During low season, in conjunction with relevant professionals, we always organize regular proficiency workshops and qualification master-classes for our guides. Our guides attend special training sessions at least after every 6 months. Renowned Expedition leaders from North America give lectures. Everyone has to pass a test upon completion

Selective hiring: We organize intensive 2 year boot camp for all our chief and assistant guides. They have to undergo this training before we can consider them to lead our groups.

Oxygen supplies for all groups: We understand that some tour operators provide oxygen bottles at extra fees, but at African Safaris Hub, all safety equipment including oxygen is included in all climbing price. We provide unlimited supply of oxygen- our guides monitor the consumption of oxygen and once they see that our supplies are about to end – we are always happy to organize an extra delivery.

Complete medical kits and diagnosing tools: In all our climbs we have an “ambulance” porter that carries medication for all emergencies, from simple flue to HACE and HAPE. We carry two health check- ups each day per client. We also use pulse oximeter to monitor oxygen saturation in client’s blood. We keep a special medical hard for each climber to record the daily health status, medication taken and other measures. Your health is of our most important concern.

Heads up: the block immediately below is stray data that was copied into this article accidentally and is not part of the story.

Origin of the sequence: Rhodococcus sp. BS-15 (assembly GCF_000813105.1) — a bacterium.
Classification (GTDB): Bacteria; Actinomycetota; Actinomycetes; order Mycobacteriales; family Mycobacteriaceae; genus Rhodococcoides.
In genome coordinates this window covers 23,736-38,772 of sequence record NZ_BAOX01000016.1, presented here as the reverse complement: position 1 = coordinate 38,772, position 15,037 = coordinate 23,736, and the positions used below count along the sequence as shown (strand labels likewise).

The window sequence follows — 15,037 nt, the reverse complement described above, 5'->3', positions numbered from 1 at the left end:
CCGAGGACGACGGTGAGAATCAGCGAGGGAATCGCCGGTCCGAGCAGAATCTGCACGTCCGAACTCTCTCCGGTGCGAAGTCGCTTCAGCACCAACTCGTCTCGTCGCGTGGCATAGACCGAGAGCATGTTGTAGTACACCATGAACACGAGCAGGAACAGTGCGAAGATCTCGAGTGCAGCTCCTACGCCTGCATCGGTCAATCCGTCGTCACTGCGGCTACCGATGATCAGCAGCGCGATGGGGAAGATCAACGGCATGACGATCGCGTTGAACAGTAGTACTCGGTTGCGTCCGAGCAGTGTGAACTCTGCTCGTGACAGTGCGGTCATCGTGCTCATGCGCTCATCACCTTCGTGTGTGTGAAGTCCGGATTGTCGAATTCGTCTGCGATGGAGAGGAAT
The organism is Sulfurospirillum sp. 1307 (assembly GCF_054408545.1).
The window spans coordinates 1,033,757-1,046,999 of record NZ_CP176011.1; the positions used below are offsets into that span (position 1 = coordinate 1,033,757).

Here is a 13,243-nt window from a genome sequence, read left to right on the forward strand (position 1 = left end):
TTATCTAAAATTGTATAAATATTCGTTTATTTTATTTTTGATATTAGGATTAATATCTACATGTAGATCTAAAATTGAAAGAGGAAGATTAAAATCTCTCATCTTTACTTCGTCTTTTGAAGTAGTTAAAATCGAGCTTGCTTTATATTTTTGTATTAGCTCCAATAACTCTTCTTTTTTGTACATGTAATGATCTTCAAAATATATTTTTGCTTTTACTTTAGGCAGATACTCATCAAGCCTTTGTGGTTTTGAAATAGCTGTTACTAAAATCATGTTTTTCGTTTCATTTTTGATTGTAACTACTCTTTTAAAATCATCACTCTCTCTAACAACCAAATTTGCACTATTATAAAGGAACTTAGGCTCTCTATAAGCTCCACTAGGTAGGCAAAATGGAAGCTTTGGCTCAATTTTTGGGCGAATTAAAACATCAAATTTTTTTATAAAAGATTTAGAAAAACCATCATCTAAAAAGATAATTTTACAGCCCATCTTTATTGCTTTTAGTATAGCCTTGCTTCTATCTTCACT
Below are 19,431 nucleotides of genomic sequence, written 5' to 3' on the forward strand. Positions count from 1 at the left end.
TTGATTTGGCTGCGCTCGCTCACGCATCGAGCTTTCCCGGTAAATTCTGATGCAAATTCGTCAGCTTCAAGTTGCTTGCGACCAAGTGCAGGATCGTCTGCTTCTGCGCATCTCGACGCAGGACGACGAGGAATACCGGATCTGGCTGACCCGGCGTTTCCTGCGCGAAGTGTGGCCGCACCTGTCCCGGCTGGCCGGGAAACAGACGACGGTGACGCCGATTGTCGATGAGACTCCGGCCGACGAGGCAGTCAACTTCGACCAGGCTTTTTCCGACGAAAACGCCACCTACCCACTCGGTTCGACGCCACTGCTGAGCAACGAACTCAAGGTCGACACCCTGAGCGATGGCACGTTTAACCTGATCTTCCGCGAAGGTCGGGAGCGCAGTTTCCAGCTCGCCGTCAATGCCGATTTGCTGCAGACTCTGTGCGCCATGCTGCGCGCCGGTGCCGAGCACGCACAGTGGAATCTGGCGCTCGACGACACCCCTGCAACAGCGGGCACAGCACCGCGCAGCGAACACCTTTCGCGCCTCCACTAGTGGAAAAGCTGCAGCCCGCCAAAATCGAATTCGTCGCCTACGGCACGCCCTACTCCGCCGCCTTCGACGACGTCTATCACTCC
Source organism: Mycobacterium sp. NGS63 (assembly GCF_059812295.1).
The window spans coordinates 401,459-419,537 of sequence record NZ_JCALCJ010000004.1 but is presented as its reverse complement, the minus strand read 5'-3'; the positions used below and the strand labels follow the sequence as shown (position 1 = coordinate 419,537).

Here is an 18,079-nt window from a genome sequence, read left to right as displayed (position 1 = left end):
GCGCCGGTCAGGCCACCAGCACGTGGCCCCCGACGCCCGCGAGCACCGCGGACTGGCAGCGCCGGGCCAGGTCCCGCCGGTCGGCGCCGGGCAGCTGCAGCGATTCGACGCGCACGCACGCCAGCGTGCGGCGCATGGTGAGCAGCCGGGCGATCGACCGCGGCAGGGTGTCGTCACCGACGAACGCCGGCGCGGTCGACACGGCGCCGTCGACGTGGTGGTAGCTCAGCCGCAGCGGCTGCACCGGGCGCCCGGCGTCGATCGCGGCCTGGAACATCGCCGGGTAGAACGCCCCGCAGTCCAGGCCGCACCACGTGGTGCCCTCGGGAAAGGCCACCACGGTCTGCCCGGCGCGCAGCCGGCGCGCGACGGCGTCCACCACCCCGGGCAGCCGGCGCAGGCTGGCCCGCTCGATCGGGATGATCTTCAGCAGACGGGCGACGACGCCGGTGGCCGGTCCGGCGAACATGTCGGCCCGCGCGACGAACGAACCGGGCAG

State-of-the-art climbing equipment and gear. We use custom designed Mountain Hardwear or North Face tents – the most recent advancements in mountaineering are available for the African Safaris Hub climbers.

We avail all these features not only to African Safaris Hub Trekkers but also to our support team that include the guides, the chefs and porters. It is also not uncommon for us to help other people on Kilimanjaro, who may need our help.

The outcomes of insufficient acclimatization

NOTE We want to make it clear that, the information below is not meant to scare you but to make sure that, we are taking all possible precautions to make sure that your stay within the acclimatization zone is enough before ascending further. You can rest assured that our mountain guide have been trained to react to any emergencies.

We feel we have the responsibility of letting you know what may happen, and why listening to the instructions of your mountain guide is necessary.

We have already stressed how important is to acclimatize. For the climbers who fail to properly acclimatize they may be exposed to a condition known as Acute Mountain Sickness or high-altitude sickness. When respiratory and cardiovascular systems are not ready for low oxygen saturation yet, the symptoms of AMS emerge.

In addition to guiding you on the mountain, the most important task of your guide is to regularly monitor you and determine whether the symptoms that you may experience are part of the signals of ongoing acclimatization transition, or the results of Acute Mountain Sickness. Small headaches and mild fatigue may show that your body is actively working on the adaptation, however, very strong pain and vomiting may signal that you are much above your acclimatization zone, and, as a result, you are already affected by AMS. By making some examinations and observations, your guide will make the final decision on whether you should finish your trek and go down.